Last week witnessed popular Muslim preacher Abu Ishaq al-Huwaini boast about how Islam allows Muslims to buy and sell conquered infidel women, so that "When I want a sex-slave, I go to the market and pick whichever female I desire and buy her."
This week's depraved anachronism comes from a Muslim woman—Salwa al-Mutairi, a political activist and former parliamentary candidate for Kuwait's government, no less: She, too, seeks to "revive the institution of sex-slavery."
A brief English report appeared over the weekend in the Kuwait Times (nothing, of course, in the MSM):
Mutairi: "In the Chechnyan war, surely there are female Russian captives. So go and buy those and sell them here in Kuwait; better that than have our men engage in forbidden sexual relations."
Muslim men who fear being seduced or tempted into immoral behavior by the beauty of their female servants, or even of those servants "casting spells" on them, would be better to purchase women from an "enslaved maid" agency for sexual purposes. She [Mutairi] suggested that special offices could be set up to provide concubines in the same way as domestic staff recruitment agencies currently provide housemaids. "We want our youth to be protected from adultery," said al-Mutairi, suggesting that these maids could be brought as prisoners of war in war-stricken nations like Chechnya to be sold on later to devout merchants.
The Arabic news website, Al Arabiya, has the sordid details, including a video of Mutairi addressing this topic. I summarize and translate various excerpts below (note: I am not making any of this up):
The Kuwaiti female activist begins by insisting that "it's of course true" that "the prophet of Islam legitimized sex-slavery." She recounts how when she was in Mecca, Islam's holiest city, she asked various sheikhs and muftis (learned, authoritative Muslims) about the legality of sex-slavery according to Sharia: they all confirmed it to be perfectly legal; Kuwaiti ulema further pointed out that extra "virile" men—Western synonyms include "sex-crazed," "lecherous," "perverted"—would do well to purchase sex-slaves to sate their appetites without sinning.
Here's a particularly interesting excerpt from her taped speech on the rules governing sex-slaves:
A Muslim state must [first] attack a Christian state—sorry, I mean any non-Muslim state—and they [the women, the future sex-slaves] must be captives of the raid. Is this forbidden? Not at all; according to Islam, sex slaves are not at all forbidden. Quite the contrary, the rules regulating sex-slaves differ from those for free women [i.e., Muslim women]: the latter's body must be covered entirely, except for her face and hands, whereas the sex-slave is kept naked from the bellybutton on up—she is different from the free woman; the free woman has to be married properly to her husband, but the sex-slave—he just buys her and that's that.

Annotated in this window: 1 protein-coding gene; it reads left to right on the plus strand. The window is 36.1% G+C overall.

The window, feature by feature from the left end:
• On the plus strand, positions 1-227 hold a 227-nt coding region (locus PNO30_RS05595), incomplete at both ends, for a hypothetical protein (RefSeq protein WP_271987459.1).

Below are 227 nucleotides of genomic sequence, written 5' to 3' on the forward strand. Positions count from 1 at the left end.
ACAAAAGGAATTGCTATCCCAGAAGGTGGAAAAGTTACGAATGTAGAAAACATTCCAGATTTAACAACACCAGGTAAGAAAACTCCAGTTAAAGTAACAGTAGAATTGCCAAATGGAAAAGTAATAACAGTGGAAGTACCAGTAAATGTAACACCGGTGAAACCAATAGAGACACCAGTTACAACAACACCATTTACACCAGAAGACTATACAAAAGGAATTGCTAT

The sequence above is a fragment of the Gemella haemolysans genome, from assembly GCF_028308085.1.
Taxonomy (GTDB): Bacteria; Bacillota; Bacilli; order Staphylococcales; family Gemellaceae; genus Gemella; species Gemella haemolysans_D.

She went on to offer concrete suggestions: "For example, in the Chechnyan war, surely there are female Russian captives. So go and buy those and sell them here in Kuwait; better that than have our men engage in forbidden sexual relations. I don't see any problem in this, no problem at all."
Mutairi suggests the enslaved girls be at least 15 years-old.
She further justified the institution of sex-slavery by evoking 8th century caliph, Harun Rashid—a name some may recall from Arabian Nights bedtime stories; a name some may be surprised to discover politically active Muslims modeling their lives after:
"And the greatest example we have is Harun al-Rashid: when he died, he had 2,000 sex slaves—so it's okay, nothing wrong with it."
Harun Rashid: Inspiration for Disney characters in the West, pious role model in the Middle East.
Mutairi's rationale is ultimately guided by a sense of efficiency, a desire for the "good" of society: legalizing sex-slaves helps prevent Muslim men from transgressing Allah's laws (as we have seen, extramarital relations with fellow Muslim women is strictly forbidden, but not with infidel sex-slaves, since they are scarcely considered human). Thus, the institution of sex-slavery provides a convenient, Sharia-compliant way of satiating the libidinous urges of Muslim men.
The Kuwaiti activist's blunt approach actually has universal parallels. For example, in the West, some seek to legalize marijuana, arguing that, since people use it anyway, let it be made compliant with the law. In the Muslim world, we have those who seek to legalize sex-slavery, arguing that, since Muslim men will use women anyway, let it be made compliant with Sharia law.
Such are the inevitable differences between the Western mindset (based on reason and universal rights) and the Sharia mindset (based on the life of a 7th century Arabian caravan-raider and slave-trader).
Mutairi concluded by piously supplicating Allah: "Oh I truly wish this for Kuwait, Allah willing—Oh Lord, Lord, you are bountiful…"
While she waits, Mutairi can take solace in the fact that, if sex-slavery is not institutionalized in Kuwait, it thrives underground throughout the Muslim world, where non-Muslim girls—mostly Christians—are routinely abducted, enslaved, and forced into lives of unspeakable degradation.
After all, just because a practice is not formally institutionalized does not mean that those who deem it their divine right are not practicing it.
Raymond Ibrahim is associate director of the Middle East Forum